The men who had millions of lives in their hands

In the commemorations of World War One there have been many stories from the descendants of those caught up in momentous and awful events.

These personal accounts, remembering the faces in grainy photographs and names on headstones, are usually of ordinary soldiers who fought in the trenches.

But a ceremony in London this week brought together descendants of two of the most iconic commanders from the war, the decision-makers whose orders sent millions into battle.

This latest war commemorations mark the point 100 years ago when a French marshal, Ferdinand Foch, was made supreme allied commander on the Western Front.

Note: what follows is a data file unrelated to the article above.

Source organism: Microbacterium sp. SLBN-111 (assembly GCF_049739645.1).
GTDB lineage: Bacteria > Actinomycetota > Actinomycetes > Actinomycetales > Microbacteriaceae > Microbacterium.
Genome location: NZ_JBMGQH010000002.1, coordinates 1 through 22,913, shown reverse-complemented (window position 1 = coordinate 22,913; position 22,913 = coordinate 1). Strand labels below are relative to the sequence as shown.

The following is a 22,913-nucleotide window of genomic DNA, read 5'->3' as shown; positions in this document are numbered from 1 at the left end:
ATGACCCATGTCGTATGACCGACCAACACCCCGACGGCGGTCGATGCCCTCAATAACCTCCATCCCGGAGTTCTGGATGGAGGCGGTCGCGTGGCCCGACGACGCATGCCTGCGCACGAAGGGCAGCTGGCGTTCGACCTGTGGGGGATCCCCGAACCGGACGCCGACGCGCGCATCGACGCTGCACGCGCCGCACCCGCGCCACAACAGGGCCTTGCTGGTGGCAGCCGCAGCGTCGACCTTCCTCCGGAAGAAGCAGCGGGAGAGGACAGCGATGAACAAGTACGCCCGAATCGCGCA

Image caption Haig and Foch worked together on the Western Front, with Foch appointed supreme commander in 1918

His great-grandson, Eric Becourt-Foch, was at the ceremony along with Lord Astor, grandson of one of most famous figures of the war, Field Marshal Douglas Haig.

The ancestors of these two men sent colossal armies into battle, with casualties on a scale not seen before or since. They literally had the fates of millions of lives in their hands.

Were they distant from the suffering of the front-line soldiers?

Mr Becourt-Foch said his…

Continue Reading This Article At BBC News

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